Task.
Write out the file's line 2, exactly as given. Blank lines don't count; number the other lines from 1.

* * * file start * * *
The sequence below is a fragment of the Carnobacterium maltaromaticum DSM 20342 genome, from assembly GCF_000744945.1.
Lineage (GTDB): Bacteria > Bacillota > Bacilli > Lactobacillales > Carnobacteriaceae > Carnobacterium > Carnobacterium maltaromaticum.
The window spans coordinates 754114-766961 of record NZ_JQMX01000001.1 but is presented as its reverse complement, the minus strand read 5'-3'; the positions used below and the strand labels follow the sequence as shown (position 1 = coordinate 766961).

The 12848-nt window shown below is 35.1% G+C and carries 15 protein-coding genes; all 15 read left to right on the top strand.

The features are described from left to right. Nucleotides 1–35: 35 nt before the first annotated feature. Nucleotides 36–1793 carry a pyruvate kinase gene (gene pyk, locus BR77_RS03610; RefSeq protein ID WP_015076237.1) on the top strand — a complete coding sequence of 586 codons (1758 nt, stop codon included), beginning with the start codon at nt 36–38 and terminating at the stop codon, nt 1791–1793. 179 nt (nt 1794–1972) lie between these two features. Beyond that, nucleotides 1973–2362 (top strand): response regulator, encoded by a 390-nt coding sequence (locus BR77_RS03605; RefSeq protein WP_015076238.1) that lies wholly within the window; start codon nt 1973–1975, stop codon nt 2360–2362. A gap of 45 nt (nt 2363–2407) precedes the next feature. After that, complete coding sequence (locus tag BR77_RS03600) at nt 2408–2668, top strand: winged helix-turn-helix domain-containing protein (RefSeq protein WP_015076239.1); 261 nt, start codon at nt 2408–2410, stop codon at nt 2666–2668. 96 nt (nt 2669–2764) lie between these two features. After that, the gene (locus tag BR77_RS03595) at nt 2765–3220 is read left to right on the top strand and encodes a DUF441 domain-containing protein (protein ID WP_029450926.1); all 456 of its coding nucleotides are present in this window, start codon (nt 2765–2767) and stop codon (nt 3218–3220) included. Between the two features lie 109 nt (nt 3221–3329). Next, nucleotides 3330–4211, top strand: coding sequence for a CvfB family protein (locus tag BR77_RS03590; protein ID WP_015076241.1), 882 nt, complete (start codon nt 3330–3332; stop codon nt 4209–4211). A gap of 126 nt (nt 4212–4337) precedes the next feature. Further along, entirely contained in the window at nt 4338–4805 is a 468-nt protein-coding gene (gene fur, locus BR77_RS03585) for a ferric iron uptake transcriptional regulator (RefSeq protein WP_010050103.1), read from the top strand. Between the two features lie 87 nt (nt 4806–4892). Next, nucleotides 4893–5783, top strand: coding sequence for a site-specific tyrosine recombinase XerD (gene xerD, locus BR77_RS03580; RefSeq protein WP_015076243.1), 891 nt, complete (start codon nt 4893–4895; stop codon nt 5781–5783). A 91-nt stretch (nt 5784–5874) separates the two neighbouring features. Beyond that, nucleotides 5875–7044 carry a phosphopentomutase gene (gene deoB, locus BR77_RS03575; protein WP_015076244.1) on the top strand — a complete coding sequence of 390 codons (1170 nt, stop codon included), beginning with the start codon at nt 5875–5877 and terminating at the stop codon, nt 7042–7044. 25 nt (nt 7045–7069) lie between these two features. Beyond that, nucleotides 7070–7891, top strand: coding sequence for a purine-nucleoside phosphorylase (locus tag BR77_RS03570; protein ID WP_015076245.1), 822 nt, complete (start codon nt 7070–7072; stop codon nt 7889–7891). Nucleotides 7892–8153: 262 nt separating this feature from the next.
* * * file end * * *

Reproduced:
Lineage (GTDB): Bacteria > Bacillota > Bacilli > Lactobacillales > Carnobacteriaceae > Carnobacterium > Carnobacterium maltaromaticum.